Jesus answered and said to him,
“Amen, amen, I say to you,
unless one is born from above,
he cannot see the Kingdom of God.”
Nicodemus said to him,
“How can a man once grown old be born again?
Surely he cannot reenter his mother’s womb
and be born again, can he?”
Jesus answered,
“Amen, amen, I say to you,
unless one is born of water and Spirit
he cannot enter the Kingdom of God.
What is born of flesh is flesh
and what is born of spirit is spirit.
Do not be amazed that I told you,
‘You must be born from above.’
The wind blows where it wills,
and you can hear the sound it makes,
but you do not know
where it comes from or where it goes;
so it is with everyone who is born of the Spirit.”
Today we go back to the early part of John’s gospel and begin reading chapter 3. In the coming Easter weeks we will be going through John’s gospel more or less in order.

Today we see the encounter between Jesus and a Pharisee who was also a member of the Sanhedrin, the governing council of the Jews. He was, then, a very highly placed official.

Nicodemus came to Jesus by night. This, on the one hand, indicates his fear of being seen by others but, on the other, probably also has a symbolic meaning. Religious man though he was, when he came to Jesus he was in a kind of spiritual darkness. His virtue is that he comes to seek light. Jesus, of course, is the Light of the World. (On the other hand, in the following chapter, the Samaritan woman will meet Jesus in the full blaze of the midday sun.)

Nicodemus begins by praising Jesus. No man, he says, could do the things that Jesus did if he did not come from God. (Given the fact that at this stage of John’s gospel Jesus has hardly begun his public life, it is odd that Nicodemus can make this statement. But it shows that the events described in this gospel are not to be taken with a strict chronology. This gospel is rather a set of themes about the role of Jesus for us and the world.)

Nicodemus sees in Jesus a prophet, a man of God but has yet to recognise the full identity of Jesus. Jesus counters by saying that no one can see the rule, the kingdom, of God unless “he is born from above” (or “born again” - both readings are possible and the meaning is basically the same). Though very common in the other gospels, the term ‘Kingdom of God’ is only used here in John (vv. 3 and 5). Its equivalent in the rest of John’s gospel is ‘life’. To be truly in the Kingdom of God, to be fully integrated in the Reign or Rule of God is to be fully alive.

Nicodemus hears Jesus literally. “How can a man be born again when he is old? Is he to return to his mother’s womb and start life all over again?” His misunderstanding gives Jesus the opportunity to lead Nicodemus to a deeper understanding. To be born again is to be born of “water and the Spirit”, a clear reference to Christian baptism. Flesh only produces flesh (as in natural birth) but the Spirit gives birth to spirit and that is the second birth we all need to undergo.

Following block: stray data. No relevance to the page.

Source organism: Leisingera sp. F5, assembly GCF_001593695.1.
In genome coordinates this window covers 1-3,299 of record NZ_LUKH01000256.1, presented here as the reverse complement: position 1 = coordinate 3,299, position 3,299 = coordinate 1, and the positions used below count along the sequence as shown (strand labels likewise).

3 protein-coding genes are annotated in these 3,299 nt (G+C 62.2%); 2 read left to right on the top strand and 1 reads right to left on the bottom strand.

“You must all be begotten from above.” A statement directed to all and not just to Nicodemus.

And, once we are reborn in the Spirit, we let ourselves be led to where God wishes. “The wind blows where it will. You hear the sound it makes but you do not know where it comes from, or where it goes.” The ‘wind’, ‘breath’ of the Holy Spirit is the sole Guide for our lives. He brings about our renewal in his own way. The word for “wind” here is a word which also means “breath” and “spirit” [Greek, pneuma].

Once we are guided by the Spirit we have put ourselves totally in God’s hands ready to be led wherever God wants us to go. This is the message which is being given to Nicodemus. He must be ready to move in a different direction from that which has guided his life up to this. This readiness will lead him to see in Jesus the Word of God.

We, too, wherever we happen to be right now must ever be ready for God, through his Spirit, to call us in a new direction and to follow his lead.

1 comment:

Sarah in the tent said...

Nicodemus as a Pharisee and leader of the Jews is in the tradition of Moses and Aaron, so I find it interesting that Our Lord says at one point 'no one can see the Kingdom of God', and then 'no one can enter the Kingdom of God'. Moses SAW the Promised Land, but could not ENTER it because of what happened at Meribah, when he and Aaron decided to demonstrate their own authority to the people, rather than God's holiness.

Nicodemus can see the Kingdom of God, because he knows that God is with Jesus. But will Nicodemus enter the Kingdom? To do this he needs to believe and proclaim Jesus' holiness to the people he leads.

The Spirit is blowing Nicodemus in an unfamiliar direction. Jesus, as the Word, is the meaning and purpose of this action by the Spirit. Nicodemus must decide now whether to proclaim Christ's authority, or try to preserve his own - whether to enter the light, or stay in the dark.

Perhaps this movement from darkness to light can be seen as a kind of birth process, like the baby leaving the dark womb for the bright outside world.